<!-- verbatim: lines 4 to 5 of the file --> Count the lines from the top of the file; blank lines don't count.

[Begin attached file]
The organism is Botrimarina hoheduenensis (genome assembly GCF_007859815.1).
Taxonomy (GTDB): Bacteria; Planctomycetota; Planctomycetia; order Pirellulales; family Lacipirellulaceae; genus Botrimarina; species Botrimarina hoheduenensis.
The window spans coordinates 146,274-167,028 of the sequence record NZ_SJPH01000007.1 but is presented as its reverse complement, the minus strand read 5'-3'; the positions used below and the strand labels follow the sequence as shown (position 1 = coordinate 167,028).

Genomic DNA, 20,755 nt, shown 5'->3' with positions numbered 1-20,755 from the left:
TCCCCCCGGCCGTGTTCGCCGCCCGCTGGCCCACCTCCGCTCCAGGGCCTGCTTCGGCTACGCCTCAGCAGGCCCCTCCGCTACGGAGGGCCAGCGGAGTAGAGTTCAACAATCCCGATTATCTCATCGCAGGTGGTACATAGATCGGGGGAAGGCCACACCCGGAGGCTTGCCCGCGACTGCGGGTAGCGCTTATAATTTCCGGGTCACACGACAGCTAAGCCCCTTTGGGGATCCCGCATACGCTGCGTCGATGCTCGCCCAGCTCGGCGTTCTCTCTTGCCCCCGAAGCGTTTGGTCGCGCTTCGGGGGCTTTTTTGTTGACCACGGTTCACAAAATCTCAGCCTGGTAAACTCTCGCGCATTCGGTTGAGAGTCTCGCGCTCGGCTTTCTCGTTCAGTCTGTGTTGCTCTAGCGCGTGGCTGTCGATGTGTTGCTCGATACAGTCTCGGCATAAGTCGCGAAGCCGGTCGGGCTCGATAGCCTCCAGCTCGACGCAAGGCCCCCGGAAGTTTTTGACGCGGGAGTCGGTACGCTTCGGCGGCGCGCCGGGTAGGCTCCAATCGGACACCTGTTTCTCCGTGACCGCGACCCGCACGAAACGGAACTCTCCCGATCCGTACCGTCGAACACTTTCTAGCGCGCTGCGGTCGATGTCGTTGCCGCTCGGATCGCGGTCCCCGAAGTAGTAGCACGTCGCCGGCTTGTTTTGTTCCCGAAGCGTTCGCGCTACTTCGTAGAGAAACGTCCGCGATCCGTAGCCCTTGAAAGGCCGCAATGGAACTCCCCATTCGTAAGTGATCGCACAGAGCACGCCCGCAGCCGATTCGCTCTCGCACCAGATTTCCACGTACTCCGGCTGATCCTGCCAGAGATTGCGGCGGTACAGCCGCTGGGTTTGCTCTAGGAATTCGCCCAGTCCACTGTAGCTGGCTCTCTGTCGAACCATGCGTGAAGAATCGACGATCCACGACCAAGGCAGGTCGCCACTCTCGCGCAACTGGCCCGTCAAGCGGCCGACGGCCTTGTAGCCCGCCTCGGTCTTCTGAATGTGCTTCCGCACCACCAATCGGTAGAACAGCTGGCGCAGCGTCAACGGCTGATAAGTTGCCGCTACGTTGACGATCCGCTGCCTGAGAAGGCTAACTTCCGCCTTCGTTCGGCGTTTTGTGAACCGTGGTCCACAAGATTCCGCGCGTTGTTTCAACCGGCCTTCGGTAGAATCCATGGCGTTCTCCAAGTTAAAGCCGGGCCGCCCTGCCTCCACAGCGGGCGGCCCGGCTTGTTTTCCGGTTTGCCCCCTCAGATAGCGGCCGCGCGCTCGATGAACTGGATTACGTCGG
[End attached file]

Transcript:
Genomic DNA, 20,755 nt, shown 5'->3' with positions numbered 1-20,755 from the left:
TCCCCCCGGCCGTGTTCGCCGCCCGCTGGCCCACCTCCGCTCCAGGGCCTGCTTCGGCTACGCCTCAGCAGGCCCCTCCGCTACGGAGGGCCAGCGGAGTAGAGTTCAACAATCCCGATTATCTCATCGCAGGTGGTACATAGATCGGGGGAAGGCCACACCCGGAGGCTTGCCCGCGACTGCGGGTAGCGCTTATAATTTCCGGGTCACACGACAGCTAAGCCCCTTTGGGGATCCCGCATACGCTGCGTCGATGCTCGCCCAGCTCGGCGTTCTCTCTTGCCCCCGAAGCGTTTGGTCGCGCTTCGGGGGCTTTTTTGTTGACCACGGTTCACAAAATCTCAGCCTGGTAAACTCTCGCGCATTCGGTTGAGAGTCTCGCGCTCGGCTTTCTCGTTCAGTCTGTGTTGCTCTAGCGCGTGGCTGTCGATGTGTTGCTCGATACAGTCTCGGCATAAGTCGCGAAGCCGGTCGGGCTCGATAGCCTCCAGCTCGACGCAAGGCCCCCGGAAGTTTTTGACGCGGGAGTCGGTACGCTTCGGCGGCGCGCCGGGTAGGCTCCAATCGGACACCTGTTTCTCCGTGACCGCGACCCGCACGAAACGGAACTCTCCCGATCCGTACCGTCGAACACTTTCTAGCGCGCTGCGGTCGATGTCGTTGCCGCTCGGATCGCGGTCCCCGAAGTAGTAGCACGTCGCCGGCTTGTTTTGTTCCCGAAGCGTTCGCGCTACTTCGTAGAGAAACGTCCGCGATCCGTAGCCCTTGAAAGGCCGCAATGGAACTCCCCATTCGTAAGTGATCGCACAGAGCACGCCCGCAGCCGATTCGCTCTCGCACCAGATTTCCACGTACTCCGGCTGATCCTGCCAGAGATTGCGGCGGTACAGCCGCTGGGTTTGCTCTAGGAATTCGCCCAGTCCACTGTAGCTGGCTCTCTGTCGAACCATGCGTGAAGAATCGACGATCCACGACCAAGGCAGGTCGCCACTCTCGCGCAACTGGCCCGTCAAGCGGCCGACGGCCTTGTAGCCCGCCTCGGTCTTCTGAATGTGCTTCCGCACCACCAATCGGTAGAACAGCTGGCGCAGCGTCAACGGCTGATAAGTTGCCGCTACGTTGACGATCCGCTGCCTGAGAAGGCTAACTTCCGCCTTCGTTCGGCGTTTTGTGAACCGTGGTCCACAAGATTCCGCGCGTTGTTTCAACCGGCCTTCGGTAGAATCCATGGCGTTCTCCAAGTTAAAGCCGGGCCGCCCTGCCTCCACAGCGGGCGGCCCGGCTTGTTTTCCGGTTTGCCCCCTCAGATAGCGGCCGCGCGCTCGATGAACTGGATTACGTCGG